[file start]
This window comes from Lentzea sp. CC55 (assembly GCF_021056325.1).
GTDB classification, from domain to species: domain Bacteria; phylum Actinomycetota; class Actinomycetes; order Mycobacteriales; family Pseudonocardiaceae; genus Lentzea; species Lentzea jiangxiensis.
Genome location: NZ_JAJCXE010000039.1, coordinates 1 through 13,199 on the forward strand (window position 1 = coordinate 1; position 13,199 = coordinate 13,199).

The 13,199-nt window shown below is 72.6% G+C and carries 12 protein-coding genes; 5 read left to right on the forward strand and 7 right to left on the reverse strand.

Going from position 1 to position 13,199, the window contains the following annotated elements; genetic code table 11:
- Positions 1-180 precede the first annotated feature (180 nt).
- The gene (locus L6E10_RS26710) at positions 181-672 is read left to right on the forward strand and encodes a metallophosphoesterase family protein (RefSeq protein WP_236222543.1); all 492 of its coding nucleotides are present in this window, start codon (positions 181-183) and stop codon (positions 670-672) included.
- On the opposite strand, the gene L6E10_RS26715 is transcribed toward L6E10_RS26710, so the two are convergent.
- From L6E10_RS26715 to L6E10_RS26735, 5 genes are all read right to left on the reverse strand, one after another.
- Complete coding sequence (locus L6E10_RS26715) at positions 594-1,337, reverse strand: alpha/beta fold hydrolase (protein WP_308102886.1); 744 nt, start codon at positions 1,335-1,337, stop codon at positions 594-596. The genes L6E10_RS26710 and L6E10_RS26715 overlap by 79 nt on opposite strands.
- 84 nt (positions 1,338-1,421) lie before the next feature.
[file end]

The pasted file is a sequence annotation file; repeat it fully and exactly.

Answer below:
This window comes from Lentzea sp. CC55 (assembly GCF_021056325.1).
GTDB classification, from domain to species: domain Bacteria; phylum Actinomycetota; class Actinomycetes; order Mycobacteriales; family Pseudonocardiaceae; genus Lentzea; species Lentzea jiangxiensis.
Genome location: NZ_JAJCXE010000039.1, coordinates 1 through 13,199 on the forward strand (window position 1 = coordinate 1; position 13,199 = coordinate 13,199).

The 13,199-nt window shown below is 72.6% G+C and carries 12 protein-coding genes; 5 read left to right on the forward strand and 7 right to left on the reverse strand.

Going from position 1 to position 13,199, the window contains the following annotated elements; genetic code table 11:
- Positions 1-180 precede the first annotated feature (180 nt).
- The gene (locus L6E10_RS26710) at positions 181-672 is read left to right on the forward strand and encodes a metallophosphoesterase family protein (RefSeq protein WP_236222543.1); all 492 of its coding nucleotides are present in this window, start codon (positions 181-183) and stop codon (positions 670-672) included.
- On the opposite strand, the gene L6E10_RS26715 is transcribed toward L6E10_RS26710, so the two are convergent.
- From L6E10_RS26715 to L6E10_RS26735, 5 genes are all read right to left on the reverse strand, one after another.
- Complete coding sequence (locus L6E10_RS26715) at positions 594-1,337, reverse strand: alpha/beta fold hydrolase (protein WP_308102886.1); 744 nt, start codon at positions 1,335-1,337, stop codon at positions 594-596. The genes L6E10_RS26710 and L6E10_RS26715 overlap by 79 nt on opposite strands.
- 84 nt (positions 1,338-1,421) lie before the next feature.